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Editorial and Critical Reflections on the future of identity moments and social media in China and beyond

Lim, T., Lee, T.ORCID: 0000-0003-3333-0076 and Zhang, W. (2020) Editorial and Critical Reflections on the future of identity moments and social media in China and beyond. Global Media and China, 5 (3). pp. 215-227.

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Abstract

This Special Issue of Global Media and China responds in part to Stuart Hall’s famous 1996 invocation, ‘Who needs identity?’ – to study ‘specific enunciative strategies’ utilized within ‘specific modalities of power’ so as to consider identity discourses of the present and of the future. This issue draws upon empirical observations presented and debated at the 2019 Chinese Internet Research Conference held in Singapore in May 2019, as well as theoretical contributions in identity politics and social media, the chosen site or ‘modality of power’. This editorial and critical essay reflects upon, complemented and supported by the papers in this issue, the critical and conceptual frameworks that are emerging to critique the global and local complexities, diversity and dynamics resulting from the deeper integration of social media into the everyday lives of Chinese Internet users. It presents an overview of the 2019 Chinese Internet Research Conference proceedings in terms of how social media is used to wrap personal politics into a widening range of identity groupings around gender, class, citizens, pop culture and religion in ways that signal the future of newer forms of identity politics among Internet users in China. Since social media posts and exchanges, while geographically sourced and situated, often transcend their boundaries, the arguments presented here goes beyond China and are global. The shareability of identity mediated by individual, state and public discourses on social and ‘anti-social’ media during the COVID-19 pandemic within China, Singapore and Australia leads to novel ways of understanding identity politics in globalizing China and strategic uses of Chinese identity.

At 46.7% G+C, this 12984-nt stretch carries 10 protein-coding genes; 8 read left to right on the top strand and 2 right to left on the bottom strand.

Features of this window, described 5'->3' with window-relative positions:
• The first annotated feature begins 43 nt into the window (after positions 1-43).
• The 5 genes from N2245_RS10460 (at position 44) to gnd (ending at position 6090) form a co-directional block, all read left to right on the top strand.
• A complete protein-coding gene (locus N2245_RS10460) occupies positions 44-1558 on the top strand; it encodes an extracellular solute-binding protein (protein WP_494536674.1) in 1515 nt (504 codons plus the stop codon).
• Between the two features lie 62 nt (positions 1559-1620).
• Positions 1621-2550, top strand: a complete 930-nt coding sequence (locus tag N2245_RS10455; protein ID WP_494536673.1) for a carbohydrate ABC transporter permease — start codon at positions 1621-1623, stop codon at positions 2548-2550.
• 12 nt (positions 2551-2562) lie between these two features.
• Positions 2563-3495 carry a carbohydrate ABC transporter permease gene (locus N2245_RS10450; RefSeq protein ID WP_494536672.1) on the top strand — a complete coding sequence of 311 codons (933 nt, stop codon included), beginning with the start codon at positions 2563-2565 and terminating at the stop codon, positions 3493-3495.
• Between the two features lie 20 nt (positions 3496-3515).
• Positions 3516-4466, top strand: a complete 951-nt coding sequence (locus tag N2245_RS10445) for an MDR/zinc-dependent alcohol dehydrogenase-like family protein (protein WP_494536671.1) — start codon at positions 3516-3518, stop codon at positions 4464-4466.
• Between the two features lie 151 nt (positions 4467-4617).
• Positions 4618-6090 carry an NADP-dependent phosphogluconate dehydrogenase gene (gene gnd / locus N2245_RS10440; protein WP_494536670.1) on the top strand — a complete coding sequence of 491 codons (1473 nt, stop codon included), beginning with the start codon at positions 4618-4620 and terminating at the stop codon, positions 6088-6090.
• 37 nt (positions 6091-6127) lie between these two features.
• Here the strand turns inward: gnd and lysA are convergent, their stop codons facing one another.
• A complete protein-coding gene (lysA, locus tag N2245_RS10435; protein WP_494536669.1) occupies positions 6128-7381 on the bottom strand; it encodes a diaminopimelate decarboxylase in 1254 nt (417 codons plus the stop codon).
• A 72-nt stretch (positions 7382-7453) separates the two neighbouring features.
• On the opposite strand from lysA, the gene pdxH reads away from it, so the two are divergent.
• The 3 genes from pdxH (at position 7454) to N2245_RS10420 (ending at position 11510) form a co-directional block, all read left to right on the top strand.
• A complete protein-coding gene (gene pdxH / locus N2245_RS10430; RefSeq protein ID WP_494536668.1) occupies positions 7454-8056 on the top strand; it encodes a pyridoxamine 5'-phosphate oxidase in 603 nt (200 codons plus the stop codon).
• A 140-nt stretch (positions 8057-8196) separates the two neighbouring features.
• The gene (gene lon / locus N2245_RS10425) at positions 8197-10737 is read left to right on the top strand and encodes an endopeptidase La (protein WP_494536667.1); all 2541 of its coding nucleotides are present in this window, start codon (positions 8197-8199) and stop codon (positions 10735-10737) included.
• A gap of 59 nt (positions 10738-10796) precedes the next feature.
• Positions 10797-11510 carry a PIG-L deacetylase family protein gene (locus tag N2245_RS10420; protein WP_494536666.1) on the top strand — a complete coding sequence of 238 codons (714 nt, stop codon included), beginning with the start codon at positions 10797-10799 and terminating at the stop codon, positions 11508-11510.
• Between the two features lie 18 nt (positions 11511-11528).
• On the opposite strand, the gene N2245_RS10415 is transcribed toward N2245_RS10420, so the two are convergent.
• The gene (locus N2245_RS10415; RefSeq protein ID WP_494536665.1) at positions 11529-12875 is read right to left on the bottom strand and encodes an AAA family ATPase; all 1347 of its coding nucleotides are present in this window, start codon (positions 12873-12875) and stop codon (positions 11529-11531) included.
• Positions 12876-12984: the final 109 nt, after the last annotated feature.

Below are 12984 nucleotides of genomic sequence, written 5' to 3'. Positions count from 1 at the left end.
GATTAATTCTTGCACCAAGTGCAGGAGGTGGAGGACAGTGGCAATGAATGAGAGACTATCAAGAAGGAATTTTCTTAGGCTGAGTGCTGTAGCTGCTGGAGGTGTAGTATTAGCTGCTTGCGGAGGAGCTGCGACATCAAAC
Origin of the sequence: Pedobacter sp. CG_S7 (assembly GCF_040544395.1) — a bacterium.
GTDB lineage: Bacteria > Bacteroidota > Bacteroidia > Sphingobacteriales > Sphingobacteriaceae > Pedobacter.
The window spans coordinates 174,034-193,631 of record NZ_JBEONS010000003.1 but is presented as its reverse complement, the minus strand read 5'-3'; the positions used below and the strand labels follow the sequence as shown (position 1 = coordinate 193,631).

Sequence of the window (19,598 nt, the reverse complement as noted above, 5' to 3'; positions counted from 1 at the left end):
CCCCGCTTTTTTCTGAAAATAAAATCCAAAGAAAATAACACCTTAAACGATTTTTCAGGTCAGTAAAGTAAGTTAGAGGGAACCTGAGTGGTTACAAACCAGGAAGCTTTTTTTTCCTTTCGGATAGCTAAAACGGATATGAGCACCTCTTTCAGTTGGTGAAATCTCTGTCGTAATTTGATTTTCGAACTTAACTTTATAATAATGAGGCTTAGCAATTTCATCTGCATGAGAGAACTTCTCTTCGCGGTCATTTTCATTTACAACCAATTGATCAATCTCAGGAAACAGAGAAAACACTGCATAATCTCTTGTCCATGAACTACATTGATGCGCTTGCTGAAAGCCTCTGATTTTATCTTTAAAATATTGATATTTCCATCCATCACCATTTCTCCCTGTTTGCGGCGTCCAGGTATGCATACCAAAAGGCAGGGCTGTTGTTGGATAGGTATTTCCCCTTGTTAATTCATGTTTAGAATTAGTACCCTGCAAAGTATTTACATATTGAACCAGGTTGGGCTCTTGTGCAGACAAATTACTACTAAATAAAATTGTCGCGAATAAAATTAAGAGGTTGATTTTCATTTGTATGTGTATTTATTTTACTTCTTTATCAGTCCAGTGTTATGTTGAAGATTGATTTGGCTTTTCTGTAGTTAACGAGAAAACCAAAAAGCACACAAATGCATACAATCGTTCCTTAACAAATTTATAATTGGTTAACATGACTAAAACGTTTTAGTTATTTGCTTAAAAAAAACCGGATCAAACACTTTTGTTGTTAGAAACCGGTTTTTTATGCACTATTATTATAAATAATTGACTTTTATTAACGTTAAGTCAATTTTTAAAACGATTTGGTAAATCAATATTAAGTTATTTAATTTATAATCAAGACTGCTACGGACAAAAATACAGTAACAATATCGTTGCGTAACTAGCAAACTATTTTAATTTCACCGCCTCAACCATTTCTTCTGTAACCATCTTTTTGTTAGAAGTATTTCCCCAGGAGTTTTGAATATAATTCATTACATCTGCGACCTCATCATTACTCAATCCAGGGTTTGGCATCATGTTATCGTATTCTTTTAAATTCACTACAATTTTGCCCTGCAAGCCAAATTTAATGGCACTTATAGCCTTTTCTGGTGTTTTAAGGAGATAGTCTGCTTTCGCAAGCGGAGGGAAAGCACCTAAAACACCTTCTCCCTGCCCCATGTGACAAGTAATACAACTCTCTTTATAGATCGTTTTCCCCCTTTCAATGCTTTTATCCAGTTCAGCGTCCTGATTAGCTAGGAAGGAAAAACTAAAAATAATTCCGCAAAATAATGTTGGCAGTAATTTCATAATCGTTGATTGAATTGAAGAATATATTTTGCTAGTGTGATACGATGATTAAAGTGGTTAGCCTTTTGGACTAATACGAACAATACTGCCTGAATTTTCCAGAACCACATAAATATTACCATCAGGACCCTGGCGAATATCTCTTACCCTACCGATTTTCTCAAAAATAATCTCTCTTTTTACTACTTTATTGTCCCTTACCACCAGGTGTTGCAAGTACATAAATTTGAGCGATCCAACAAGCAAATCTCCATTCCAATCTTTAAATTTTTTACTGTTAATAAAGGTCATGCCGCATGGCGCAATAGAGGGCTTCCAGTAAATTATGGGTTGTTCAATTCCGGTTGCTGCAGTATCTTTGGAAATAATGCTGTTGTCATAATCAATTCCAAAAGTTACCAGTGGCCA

Item Type: Journal Article
Murdoch Affiliation: College of Arts, Business, Law and Social Sciences
Publisher: SAGE Publications
Copyright: © The Author(s) 2020
URI: http://researchrepository.murdoch.edu.au/id/eprint/58058
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